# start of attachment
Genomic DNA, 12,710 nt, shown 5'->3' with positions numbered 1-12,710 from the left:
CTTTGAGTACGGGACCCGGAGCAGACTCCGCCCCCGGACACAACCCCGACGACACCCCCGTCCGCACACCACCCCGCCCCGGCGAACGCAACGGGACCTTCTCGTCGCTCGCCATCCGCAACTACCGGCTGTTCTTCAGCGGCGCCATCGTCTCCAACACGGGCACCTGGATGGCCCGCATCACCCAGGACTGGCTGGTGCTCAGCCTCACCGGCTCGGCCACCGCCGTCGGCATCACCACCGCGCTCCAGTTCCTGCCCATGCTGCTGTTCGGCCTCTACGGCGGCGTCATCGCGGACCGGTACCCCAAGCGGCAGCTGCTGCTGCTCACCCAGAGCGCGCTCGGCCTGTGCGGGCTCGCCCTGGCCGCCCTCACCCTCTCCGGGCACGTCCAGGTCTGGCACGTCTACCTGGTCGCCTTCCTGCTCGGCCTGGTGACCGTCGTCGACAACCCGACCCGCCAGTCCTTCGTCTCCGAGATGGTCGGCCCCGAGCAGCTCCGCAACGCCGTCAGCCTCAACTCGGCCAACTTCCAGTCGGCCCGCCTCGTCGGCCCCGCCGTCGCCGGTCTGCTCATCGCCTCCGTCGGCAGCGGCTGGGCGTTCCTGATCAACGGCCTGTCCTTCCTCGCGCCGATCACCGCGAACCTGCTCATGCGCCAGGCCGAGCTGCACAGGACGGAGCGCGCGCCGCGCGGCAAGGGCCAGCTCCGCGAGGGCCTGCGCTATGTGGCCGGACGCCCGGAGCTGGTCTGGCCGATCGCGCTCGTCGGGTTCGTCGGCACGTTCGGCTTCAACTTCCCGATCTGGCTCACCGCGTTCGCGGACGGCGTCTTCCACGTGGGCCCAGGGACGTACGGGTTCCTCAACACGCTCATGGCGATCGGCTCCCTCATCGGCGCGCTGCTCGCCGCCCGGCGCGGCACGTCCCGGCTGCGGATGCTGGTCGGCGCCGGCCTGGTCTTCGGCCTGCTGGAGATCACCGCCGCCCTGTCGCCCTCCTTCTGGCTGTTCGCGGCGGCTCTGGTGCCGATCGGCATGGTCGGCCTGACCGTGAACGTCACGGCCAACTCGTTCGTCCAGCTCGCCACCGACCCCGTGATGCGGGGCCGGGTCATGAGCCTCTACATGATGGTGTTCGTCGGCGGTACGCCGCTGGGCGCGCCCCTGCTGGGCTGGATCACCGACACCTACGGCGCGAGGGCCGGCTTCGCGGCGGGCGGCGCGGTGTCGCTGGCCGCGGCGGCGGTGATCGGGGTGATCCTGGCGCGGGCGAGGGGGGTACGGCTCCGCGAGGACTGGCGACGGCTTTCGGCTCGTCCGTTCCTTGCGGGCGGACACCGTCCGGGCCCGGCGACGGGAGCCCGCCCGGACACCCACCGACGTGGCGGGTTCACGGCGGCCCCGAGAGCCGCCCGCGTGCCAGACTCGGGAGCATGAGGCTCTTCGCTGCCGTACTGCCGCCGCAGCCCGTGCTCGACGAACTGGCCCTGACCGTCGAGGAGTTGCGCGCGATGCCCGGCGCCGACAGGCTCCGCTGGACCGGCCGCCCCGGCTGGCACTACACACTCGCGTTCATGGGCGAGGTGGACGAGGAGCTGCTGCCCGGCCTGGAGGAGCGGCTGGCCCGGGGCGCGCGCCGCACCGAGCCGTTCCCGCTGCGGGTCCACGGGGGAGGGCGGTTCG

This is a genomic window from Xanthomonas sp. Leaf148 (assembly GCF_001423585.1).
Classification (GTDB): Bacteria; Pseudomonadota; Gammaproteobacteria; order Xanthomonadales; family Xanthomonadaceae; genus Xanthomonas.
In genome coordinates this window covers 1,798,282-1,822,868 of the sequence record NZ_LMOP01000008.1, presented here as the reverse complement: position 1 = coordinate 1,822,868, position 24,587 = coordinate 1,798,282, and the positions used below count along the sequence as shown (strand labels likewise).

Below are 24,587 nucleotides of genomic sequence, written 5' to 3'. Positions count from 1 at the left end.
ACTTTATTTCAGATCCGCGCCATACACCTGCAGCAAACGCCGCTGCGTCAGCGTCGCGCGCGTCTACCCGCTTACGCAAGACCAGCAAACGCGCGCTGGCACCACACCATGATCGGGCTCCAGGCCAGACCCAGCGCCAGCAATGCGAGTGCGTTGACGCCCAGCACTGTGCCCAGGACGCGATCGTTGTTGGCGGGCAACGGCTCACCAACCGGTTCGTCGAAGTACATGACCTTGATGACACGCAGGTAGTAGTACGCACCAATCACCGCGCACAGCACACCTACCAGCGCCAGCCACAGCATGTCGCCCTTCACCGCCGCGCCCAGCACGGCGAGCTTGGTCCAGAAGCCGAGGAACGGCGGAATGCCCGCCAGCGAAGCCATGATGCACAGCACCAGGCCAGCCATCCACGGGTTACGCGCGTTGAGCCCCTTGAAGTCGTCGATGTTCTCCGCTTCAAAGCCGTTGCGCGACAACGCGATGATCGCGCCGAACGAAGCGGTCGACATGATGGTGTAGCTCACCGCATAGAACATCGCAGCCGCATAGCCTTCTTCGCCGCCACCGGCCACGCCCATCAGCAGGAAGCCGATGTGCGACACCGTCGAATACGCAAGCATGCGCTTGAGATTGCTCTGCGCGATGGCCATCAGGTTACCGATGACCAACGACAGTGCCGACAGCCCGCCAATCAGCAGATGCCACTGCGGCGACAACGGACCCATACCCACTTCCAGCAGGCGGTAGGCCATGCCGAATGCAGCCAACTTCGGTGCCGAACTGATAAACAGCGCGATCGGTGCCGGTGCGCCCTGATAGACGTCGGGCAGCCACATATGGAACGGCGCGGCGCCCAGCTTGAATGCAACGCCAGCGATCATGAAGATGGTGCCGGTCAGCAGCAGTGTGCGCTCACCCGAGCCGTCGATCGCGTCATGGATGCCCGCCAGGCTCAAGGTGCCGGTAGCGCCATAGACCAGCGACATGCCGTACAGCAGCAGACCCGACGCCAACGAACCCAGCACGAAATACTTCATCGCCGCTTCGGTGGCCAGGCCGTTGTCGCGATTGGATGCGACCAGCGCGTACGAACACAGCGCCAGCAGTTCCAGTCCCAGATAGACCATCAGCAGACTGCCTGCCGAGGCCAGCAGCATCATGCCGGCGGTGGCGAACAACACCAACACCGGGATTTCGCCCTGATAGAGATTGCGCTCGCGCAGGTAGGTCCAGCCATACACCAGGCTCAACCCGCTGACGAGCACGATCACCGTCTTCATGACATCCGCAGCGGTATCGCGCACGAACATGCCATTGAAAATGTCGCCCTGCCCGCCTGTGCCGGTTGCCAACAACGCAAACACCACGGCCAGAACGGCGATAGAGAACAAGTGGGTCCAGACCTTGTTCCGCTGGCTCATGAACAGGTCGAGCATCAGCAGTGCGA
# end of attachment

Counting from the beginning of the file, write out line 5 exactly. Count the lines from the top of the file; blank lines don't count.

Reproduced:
In genome coordinates this window covers 1,798,282-1,822,868 of the sequence record NZ_LMOP01000008.1, presented here as the reverse complement: position 1 = coordinate 1,822,868, position 24,587 = coordinate 1,798,282, and the positions used below count along the sequence as shown (strand labels likewise).